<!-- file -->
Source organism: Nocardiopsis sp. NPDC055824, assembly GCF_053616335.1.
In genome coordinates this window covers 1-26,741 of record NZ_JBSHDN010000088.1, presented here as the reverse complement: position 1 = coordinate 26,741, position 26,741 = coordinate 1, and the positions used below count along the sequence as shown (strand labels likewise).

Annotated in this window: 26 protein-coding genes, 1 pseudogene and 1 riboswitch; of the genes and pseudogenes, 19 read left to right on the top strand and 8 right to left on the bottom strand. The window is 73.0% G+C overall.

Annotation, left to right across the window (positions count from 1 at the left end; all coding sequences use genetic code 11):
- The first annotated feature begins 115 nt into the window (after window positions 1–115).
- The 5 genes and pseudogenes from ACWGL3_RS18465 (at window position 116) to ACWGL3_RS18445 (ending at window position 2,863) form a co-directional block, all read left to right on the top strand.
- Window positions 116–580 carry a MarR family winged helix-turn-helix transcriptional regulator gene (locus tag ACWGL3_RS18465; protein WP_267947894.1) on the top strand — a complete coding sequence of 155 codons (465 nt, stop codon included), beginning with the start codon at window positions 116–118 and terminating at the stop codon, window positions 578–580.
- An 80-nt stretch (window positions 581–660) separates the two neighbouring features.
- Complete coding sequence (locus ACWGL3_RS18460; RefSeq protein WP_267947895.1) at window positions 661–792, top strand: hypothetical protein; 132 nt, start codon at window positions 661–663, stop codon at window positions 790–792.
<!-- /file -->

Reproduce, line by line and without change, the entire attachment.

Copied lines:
Source organism: Nocardiopsis sp. NPDC055824, assembly GCF_053616335.1.
In genome coordinates this window covers 1-26,741 of record NZ_JBSHDN010000088.1, presented here as the reverse complement: position 1 = coordinate 26,741, position 26,741 = coordinate 1, and the positions used below count along the sequence as shown (strand labels likewise).

Annotated in this window: 26 protein-coding genes, 1 pseudogene and 1 riboswitch; of the genes and pseudogenes, 19 read left to right on the top strand and 8 right to left on the bottom strand. The window is 73.0% G+C overall.

Annotation, left to right across the window (positions count from 1 at the left end; all coding sequences use genetic code 11):
- The first annotated feature begins 115 nt into the window (after window positions 1–115).
- The 5 genes and pseudogenes from ACWGL3_RS18465 (at window position 116) to ACWGL3_RS18445 (ending at window position 2,863) form a co-directional block, all read left to right on the top strand.
- Window positions 116–580 carry a MarR family winged helix-turn-helix transcriptional regulator gene (locus tag ACWGL3_RS18465; protein WP_267947894.1) on the top strand — a complete coding sequence of 155 codons (465 nt, stop codon included), beginning with the start codon at window positions 116–118 and terminating at the stop codon, window positions 578–580.
- An 80-nt stretch (window positions 581–660) separates the two neighbouring features.
- Complete coding sequence (locus ACWGL3_RS18460; RefSeq protein WP_267947895.1) at window positions 661–792, top strand: hypothetical protein; 132 nt, start codon at window positions 661–663, stop codon at window positions 790–792.